Correction: This story has been updated to say that the newest electric vehicles unveiled by Mayor Keller during the Saturday press conference was a Chevrolet Bolt.
You can’t see it. You gotta feel it. But you know it’s there. It’s electric.
And now Mayor Tim Keller’s administration plans to boogie woogie woogie its way into having the majority of the city’s cars using alternative fuels by the end of next year.
On Saturday, Keller unveiled the first-ever electric vehicles to be added to the city fleet and signed an order to shift at least 50 of the city’s “eligible vehicles” to electric, hybrid or alternative low-emissions fuels by 2021, according to a news release.
“We can’t afford to wait for someone else to take the kind of bold action on climate change we need to protect our community,” Keller said in the release. “Any realistic effort to fight climate change has to include steps to reduce the impact of vehicles on our air quality and public health.”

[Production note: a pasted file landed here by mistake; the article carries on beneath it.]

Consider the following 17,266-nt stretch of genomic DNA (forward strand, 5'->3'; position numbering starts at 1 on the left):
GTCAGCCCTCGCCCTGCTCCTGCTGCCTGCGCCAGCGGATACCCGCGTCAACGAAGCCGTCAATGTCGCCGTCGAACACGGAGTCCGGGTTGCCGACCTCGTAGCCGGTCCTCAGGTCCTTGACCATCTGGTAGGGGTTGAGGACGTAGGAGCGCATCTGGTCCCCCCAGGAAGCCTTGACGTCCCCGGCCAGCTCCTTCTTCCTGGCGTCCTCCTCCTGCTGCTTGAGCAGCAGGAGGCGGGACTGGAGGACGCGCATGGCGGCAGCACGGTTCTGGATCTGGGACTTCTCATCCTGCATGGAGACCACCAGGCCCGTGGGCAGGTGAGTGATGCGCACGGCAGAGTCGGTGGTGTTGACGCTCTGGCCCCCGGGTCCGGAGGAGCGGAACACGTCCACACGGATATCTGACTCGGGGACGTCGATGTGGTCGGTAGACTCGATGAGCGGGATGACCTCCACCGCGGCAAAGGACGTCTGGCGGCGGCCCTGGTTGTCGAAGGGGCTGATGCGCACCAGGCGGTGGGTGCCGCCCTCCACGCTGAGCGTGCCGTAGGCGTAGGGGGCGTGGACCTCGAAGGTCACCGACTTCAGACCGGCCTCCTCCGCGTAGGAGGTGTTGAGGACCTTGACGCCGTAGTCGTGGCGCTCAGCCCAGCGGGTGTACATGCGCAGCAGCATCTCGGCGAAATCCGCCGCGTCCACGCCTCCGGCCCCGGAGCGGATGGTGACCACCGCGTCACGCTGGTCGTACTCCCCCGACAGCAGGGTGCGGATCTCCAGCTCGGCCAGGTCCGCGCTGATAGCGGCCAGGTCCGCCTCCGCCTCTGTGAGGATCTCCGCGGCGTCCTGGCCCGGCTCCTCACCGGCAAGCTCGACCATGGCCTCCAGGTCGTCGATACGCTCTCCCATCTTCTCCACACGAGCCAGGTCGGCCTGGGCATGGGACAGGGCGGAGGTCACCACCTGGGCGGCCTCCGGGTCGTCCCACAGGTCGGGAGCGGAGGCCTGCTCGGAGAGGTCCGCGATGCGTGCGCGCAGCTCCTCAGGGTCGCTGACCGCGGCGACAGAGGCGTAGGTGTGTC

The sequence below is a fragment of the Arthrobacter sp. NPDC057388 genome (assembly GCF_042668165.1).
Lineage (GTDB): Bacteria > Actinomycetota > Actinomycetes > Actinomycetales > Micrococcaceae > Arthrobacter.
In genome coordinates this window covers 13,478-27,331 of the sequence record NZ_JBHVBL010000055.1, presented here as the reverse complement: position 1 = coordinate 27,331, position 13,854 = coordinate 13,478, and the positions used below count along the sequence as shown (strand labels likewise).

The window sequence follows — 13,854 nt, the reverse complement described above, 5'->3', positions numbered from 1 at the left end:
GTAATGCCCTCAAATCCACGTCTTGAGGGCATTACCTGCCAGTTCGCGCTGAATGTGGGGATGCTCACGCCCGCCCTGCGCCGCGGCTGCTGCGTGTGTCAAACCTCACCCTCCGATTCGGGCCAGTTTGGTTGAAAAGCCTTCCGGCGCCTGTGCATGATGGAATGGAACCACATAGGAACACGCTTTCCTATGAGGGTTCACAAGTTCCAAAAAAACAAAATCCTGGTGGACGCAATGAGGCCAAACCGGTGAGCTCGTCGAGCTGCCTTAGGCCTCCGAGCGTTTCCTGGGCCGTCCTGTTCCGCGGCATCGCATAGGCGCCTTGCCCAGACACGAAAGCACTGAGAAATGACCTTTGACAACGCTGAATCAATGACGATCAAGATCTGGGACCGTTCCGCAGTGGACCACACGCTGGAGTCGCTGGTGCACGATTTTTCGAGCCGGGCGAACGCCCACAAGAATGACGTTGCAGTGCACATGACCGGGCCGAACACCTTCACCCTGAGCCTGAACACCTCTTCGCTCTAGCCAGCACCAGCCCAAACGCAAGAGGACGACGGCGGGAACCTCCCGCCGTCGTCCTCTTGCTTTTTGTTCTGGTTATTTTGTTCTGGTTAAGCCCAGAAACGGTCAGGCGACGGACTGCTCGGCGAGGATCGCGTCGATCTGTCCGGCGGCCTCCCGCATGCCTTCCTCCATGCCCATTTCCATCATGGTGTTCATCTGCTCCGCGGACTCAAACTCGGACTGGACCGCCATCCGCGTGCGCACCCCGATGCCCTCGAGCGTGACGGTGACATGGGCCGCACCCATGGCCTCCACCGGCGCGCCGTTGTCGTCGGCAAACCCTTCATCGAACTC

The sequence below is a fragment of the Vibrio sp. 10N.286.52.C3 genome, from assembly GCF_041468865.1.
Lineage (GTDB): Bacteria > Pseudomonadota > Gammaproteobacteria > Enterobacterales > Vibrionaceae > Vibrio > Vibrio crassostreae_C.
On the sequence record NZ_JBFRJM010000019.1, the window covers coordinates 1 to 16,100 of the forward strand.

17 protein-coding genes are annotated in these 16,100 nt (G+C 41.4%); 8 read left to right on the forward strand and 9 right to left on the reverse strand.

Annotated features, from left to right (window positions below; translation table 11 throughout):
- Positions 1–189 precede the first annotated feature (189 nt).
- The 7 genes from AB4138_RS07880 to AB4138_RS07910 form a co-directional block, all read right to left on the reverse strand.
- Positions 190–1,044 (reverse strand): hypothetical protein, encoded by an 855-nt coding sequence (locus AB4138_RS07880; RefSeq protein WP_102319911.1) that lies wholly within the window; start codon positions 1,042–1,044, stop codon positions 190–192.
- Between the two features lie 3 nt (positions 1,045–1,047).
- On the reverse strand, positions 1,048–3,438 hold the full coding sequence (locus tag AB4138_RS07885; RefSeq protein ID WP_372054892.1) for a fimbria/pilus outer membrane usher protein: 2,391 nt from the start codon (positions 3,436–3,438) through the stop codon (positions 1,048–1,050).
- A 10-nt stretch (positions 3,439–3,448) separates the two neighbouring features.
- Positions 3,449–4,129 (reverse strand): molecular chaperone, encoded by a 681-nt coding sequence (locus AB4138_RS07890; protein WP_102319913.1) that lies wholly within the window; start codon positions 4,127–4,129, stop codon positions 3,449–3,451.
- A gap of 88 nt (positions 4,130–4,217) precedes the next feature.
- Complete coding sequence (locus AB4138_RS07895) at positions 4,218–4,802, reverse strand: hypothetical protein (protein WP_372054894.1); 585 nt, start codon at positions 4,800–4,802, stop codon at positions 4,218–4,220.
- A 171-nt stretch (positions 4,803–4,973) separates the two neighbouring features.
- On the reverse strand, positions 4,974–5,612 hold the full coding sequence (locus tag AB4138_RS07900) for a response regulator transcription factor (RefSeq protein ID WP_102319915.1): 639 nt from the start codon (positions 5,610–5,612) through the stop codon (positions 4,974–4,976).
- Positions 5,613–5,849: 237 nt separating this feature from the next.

According to the release, the change will reduce carbon emissions, save money on fuel, and improve air quality and public health while reducing Albuquerque’s reliance on fossil fuels.
Johnny Chandler, a Keller spokesman, said the new vehicles will be Chevrolet Bolts and Nissan LEAFS. Bolts cost around $33,000 and LEAFS cost just under $30,000, according to the manufacturers’ website.
Chandler said those prices will be cut by the tax rebate for electric vehicles, and the new fleet will be purchased with $1.6 million of capital implementation program funding.
The release states that the transition is being done as part of the Bloomberg Philanthropies’ American Climate Cities Challenge, and Keller’s plan will go a step further by taking additional eligible gas-powered vehicles off the road as they come up for replacement or when new vehicles are purchased.